If you need further help with your email marketing feel free to join my list here! I write about email building because it’s the greatest way to reach out to customers and increase profits. I talk about other things, but my focus is email and how to make that email list sing! Getting your readers to interact. It’s what marketing is all about.

About Author: Luke Guy blogs at Lukeguy.com. He researches email marketing and how to grow businesses doing it. He talks about other things but usually it involves emailing.

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Comments

  • http://www.bloggingfromparadise.com/ Ryan Biddulph

    Hi Luke,

    Adding value makes you stand out.

    If someone volunteers their email to you, the least you can do is to make that act of trust worthwhile for them. Over deliver. Short and sweet can work nicely, but only post short emails if your blog posts are thorough.

    If your blog posts are short, over deliver on the email side of things, or else folks will go elsewhere to get something meaty. I learned this message with my old blog, and decided to go with three, 2500 word posts on my new blog. All going nicely so far.

    The subject line makes or breaks the email. We see many different topics/approaches/techniques daily, so make yourself stand out from the email marketing crowd by inspiring your readers to click through.

    I use double figure list or tip style posts to get more clicks and opens. Some with shorter emails will use questions, or a quick How To tutorial, to make their point. Whatever your approach, keep doing what’s working and let go any email subject lines which aren’t generating clicks.

    Track, track and track your results some more, to rock out this email thing.

    Thanks so much Luke.

    Tweeting in a bit.

    Ryan

    • http://lukeguy.com/ Luke Guy

      Every comment, every post, every conversation, every tweet. The thought behind all of these must be value. As you say Ryan, Adding value makes you stand out.

      I agree 100% with this. And subject lines determine open rate on the reader’s side. This is for sure. Thanks for the valuable comment Ryan :)

  • David Graham

    We have been following the rules you listed and have had tremendous success with our email marketing

  • David Graham

    Hi Jeff. We apply an email marketing model at Deloitte Africa which is based on the advice you provide in your article and we have had tremendous success with this approach. We segment our subscriber list by country, management category and industry and only send targeted, relevant communication, based on user’s frequency choices, which is personalised and “skimmable”, which introduces content that resonates. We follow up with persons who show interest in the content with an offer to meet or send them related articles. We have generated countless leads and significant business revenues as a result. I am excited that your thinking is consistent with mine as I published an article on the subject on LinkedIn this weekend! Regards David Graham, Digital Engagement Leader, Deloitte Africa

  • Tricia Baker

    Great blog today! Thanks!

  • http://takisathanassiou.com/ Takis Athanassiou

    Excellent post, Luke, Very informative!

    • http://lukeguy.com/ Luke Guy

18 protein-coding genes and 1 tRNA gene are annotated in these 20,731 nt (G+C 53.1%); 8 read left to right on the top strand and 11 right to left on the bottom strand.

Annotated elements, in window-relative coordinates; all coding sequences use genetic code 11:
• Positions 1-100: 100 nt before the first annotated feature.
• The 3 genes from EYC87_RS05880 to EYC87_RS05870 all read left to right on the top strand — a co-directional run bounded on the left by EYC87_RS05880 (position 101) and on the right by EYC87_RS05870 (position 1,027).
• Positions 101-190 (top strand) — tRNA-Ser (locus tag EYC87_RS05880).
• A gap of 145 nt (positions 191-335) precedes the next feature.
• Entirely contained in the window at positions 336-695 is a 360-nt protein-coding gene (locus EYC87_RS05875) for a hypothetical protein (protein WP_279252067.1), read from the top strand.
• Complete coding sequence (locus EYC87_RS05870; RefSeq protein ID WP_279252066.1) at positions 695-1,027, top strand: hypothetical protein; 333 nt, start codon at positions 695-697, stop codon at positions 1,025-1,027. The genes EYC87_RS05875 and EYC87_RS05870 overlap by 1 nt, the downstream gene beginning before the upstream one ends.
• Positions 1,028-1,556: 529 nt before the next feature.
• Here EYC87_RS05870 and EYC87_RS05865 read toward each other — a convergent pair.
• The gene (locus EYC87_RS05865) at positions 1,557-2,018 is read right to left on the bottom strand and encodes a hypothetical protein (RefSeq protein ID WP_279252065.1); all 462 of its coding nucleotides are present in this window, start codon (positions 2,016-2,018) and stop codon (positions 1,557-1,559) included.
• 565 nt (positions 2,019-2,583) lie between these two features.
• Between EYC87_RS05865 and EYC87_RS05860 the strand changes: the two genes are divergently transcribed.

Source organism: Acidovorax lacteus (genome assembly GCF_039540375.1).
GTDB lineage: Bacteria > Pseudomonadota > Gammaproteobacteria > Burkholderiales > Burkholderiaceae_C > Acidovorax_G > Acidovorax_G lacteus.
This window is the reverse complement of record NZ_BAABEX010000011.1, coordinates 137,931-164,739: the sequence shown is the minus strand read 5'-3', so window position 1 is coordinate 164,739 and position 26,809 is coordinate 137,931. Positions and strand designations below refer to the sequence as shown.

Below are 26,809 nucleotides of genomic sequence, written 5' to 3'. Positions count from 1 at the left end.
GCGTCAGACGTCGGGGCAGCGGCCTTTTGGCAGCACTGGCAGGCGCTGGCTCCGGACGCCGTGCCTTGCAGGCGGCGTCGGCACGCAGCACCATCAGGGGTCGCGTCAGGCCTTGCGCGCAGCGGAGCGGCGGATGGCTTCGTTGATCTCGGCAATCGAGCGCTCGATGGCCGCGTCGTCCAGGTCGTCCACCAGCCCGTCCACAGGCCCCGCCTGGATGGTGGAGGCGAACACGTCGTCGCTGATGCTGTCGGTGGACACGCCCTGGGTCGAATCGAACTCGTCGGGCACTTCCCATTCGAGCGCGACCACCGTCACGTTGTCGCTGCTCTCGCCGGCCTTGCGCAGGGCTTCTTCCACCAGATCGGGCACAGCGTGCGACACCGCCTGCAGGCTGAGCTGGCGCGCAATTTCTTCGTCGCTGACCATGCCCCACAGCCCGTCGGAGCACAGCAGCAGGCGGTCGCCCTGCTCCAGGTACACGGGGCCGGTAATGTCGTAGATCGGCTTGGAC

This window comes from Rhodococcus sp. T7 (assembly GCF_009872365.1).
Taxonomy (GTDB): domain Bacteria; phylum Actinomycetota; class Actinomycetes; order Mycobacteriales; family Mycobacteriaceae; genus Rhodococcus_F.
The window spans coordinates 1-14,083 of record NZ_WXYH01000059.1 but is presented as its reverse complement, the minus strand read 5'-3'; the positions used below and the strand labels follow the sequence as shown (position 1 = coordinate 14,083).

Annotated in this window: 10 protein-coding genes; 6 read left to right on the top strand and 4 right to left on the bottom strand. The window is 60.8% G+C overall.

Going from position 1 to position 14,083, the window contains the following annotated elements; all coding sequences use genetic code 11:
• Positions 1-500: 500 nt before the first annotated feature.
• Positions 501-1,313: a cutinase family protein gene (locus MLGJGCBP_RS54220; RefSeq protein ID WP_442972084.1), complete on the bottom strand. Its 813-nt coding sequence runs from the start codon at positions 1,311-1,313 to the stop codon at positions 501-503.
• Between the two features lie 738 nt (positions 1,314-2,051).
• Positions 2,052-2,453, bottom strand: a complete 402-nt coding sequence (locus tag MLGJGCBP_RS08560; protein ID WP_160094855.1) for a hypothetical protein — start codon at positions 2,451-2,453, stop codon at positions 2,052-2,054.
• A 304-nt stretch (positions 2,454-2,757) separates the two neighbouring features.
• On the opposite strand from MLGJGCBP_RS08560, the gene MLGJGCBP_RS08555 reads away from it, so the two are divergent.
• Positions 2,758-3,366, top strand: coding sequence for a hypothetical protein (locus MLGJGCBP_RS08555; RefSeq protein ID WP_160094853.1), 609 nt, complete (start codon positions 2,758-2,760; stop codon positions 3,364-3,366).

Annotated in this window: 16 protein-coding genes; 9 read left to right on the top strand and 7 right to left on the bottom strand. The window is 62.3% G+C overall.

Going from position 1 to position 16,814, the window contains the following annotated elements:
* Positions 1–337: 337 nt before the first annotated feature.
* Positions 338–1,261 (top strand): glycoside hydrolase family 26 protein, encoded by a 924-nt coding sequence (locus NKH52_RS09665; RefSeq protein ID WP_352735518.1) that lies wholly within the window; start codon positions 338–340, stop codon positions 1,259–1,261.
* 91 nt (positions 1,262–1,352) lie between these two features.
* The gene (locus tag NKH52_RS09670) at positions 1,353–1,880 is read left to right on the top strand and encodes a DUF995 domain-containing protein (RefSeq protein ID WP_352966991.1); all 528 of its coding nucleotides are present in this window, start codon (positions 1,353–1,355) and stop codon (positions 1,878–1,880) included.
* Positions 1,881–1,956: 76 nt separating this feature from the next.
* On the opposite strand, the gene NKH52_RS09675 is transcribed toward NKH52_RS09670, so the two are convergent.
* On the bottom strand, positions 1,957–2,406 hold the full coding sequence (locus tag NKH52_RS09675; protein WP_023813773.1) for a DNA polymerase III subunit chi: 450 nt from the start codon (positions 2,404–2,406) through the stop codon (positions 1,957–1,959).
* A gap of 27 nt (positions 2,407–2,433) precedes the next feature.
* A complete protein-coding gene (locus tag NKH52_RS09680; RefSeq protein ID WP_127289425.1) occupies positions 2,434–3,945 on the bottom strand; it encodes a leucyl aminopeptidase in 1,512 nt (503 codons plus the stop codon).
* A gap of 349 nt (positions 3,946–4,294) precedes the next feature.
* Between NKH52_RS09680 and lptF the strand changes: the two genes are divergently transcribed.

Thank-you much Takis!

  • http://annodyne.com ANNODYNE

    Couldn’t have said it better myself when stated “it’s better
    to ask someone for their email instead of waiting for them to “like” you. I
    think we sometimes get too wrapped up in social media and implementing a new
    strategy to fight these algorithm changes on what use to be a free advertising
    platform. I personally love getting deals so being in the know of all the
    brands I follow that others won’t get elsewhere is huge. And let’s face it we
    check our emails more than anything all day long.

    • http://lukeguy.com/ Luke Guy

      I agree.

  • http://blisspractice.org Pascal de Lacaze-Duthiers

    THAT is wicked stuff! Thank you I did notice that Jeff Bullas practices in his Newsletter what you preach here: few links & no pictures.

    I have a question: Would you say a newsletter like this will have a lower open rate because of the pictures & links?

    http://us2.campaign-archive1.com/?u=13eb080d8a315477042e0d5b1&id=d580cfe501

    (Found as an example in Brian Honigmans valuable post about Customer Relation: http://thenextweb.com/entrepreneur/2014/08/25/building-trust-with-first-time-customers/ )

    • http://lukeguy.com/ Luke Guy

      Wow. That is one long, picture and linked filled email. Yes, Google would slaughter this.

  • http://ittechsolution.com knev

    Excellent post , how length the body of email should be ?

    • http://lukeguy.com/ Luke Guy

      This is debatable, this is based on your readers. Who are they and how much time do they have to read. I’d say 500 words is usual. But every email must be valuable itself.

      • http://ittechsolution.com knev

        A Post should be at least 750 to 1000 words, with images and video.

  • http://www.kenscio.com/ Poonam

    This is very helpfull article regarding email marketing works, We are following the rules what ever you suggested and now we are getting good result.
    Thank you so much for your valuble post

  • http://www.senserve.com/ James Brown

    The article is really helpful and now i am going to start my first email marketing campaign with the help of this article :)
    Thanks for sharing

    Emarketing Services